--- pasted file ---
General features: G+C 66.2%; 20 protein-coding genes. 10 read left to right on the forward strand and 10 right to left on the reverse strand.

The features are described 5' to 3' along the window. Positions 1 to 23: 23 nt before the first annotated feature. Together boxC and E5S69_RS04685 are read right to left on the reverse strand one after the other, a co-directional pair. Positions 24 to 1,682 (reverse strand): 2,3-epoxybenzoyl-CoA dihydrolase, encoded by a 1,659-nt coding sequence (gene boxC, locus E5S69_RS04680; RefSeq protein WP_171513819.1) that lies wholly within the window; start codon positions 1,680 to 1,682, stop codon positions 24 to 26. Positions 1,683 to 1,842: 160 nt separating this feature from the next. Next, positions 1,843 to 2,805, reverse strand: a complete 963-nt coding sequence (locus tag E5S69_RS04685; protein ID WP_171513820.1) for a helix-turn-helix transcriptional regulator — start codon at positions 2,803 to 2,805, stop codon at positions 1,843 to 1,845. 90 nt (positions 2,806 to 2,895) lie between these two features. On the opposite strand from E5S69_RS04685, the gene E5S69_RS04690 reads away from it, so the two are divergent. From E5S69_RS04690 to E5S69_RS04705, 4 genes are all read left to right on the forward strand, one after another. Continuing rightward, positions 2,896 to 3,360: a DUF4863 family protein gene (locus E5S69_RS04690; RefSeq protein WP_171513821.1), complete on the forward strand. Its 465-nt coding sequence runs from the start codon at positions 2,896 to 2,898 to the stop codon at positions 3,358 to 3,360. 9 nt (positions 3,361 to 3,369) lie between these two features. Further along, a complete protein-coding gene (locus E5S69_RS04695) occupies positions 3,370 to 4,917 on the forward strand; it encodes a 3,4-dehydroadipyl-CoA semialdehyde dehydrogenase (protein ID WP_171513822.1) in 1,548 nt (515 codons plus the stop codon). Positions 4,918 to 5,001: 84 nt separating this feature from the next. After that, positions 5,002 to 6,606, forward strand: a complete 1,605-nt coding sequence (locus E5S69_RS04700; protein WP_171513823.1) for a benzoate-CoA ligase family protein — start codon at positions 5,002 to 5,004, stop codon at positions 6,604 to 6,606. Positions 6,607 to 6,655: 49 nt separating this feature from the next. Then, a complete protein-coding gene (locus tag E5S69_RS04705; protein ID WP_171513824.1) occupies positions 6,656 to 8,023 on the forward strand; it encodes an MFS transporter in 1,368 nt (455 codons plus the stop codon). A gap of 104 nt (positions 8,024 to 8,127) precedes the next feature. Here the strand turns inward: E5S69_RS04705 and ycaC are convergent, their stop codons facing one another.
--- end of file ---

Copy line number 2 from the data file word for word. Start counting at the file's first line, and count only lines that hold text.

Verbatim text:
The features are described 5' to 3' along the window. Positions 1 to 23: 23 nt before the first annotated feature. Together boxC and E5S69_RS04685 are read right to left on the reverse strand one after the other, a co-directional pair. Positions 24 to 1,682 (reverse strand): 2,3-epoxybenzoyl-CoA dihydrolase, encoded by a 1,659-nt coding sequence (gene boxC, locus E5S69_RS04680; RefSeq protein WP_171513819.1) that lies wholly within the window; start codon positions 1,680 to 1,682, stop codon positions 24 to 26. Positions 1,683 to 1,842: 160 nt separating this feature from the next. Next, positions 1,843 to 2,805, reverse strand: a complete 963-nt coding sequence (locus tag E5S69_RS04685; protein ID WP_171513820.1) for a helix-turn-helix transcriptional regulator — start codon at positions 2,803 to 2,805, stop codon at positions 1,843 to 1,845. 90 nt (positions 2,806 to 2,895) lie between these two features. On the opposite strand from E5S69_RS04685, the gene E5S69_RS04690 reads away from it, so the two are divergent. From E5S69_RS04690 to E5S69_RS04705, 4 genes are all read left to right on the forward strand, one after another. Continuing rightward, positions 2,896 to 3,360: a DUF4863 family protein gene (locus E5S69_RS04690; RefSeq protein WP_171513821.1), complete on the forward strand. Its 465-nt coding sequence runs from the start codon at positions 2,896 to 2,898 to the stop codon at positions 3,358 to 3,360. 9 nt (positions 3,361 to 3,369) lie between these two features. Further along, a complete protein-coding gene (locus E5S69_RS04695) occupies positions 3,370 to 4,917 on the forward strand; it encodes a 3,4-dehydroadipyl-CoA semialdehyde dehydrogenase (protein ID WP_171513822.1) in 1,548 nt (515 codons plus the stop codon). Positions 4,918 to 5,001: 84 nt separating this feature from the next. After that, positions 5,002 to 6,606, forward strand: a complete 1,605-nt coding sequence (locus E5S69_RS04700; protein WP_171513823.1) for a benzoate-CoA ligase family protein — start codon at positions 5,002 to 5,004, stop codon at positions 6,604 to 6,606. Positions 6,607 to 6,655: 49 nt separating this feature from the next. Then, a complete protein-coding gene (locus tag E5S69_RS04705; protein ID WP_171513824.1) occupies positions 6,656 to 8,023 on the forward strand; it encodes an MFS transporter in 1,368 nt (455 codons plus the stop codon). A gap of 104 nt (positions 8,024 to 8,127) precedes the next feature. Here the strand turns inward: E5S69_RS04705 and ycaC are convergent, their stop codons facing one another.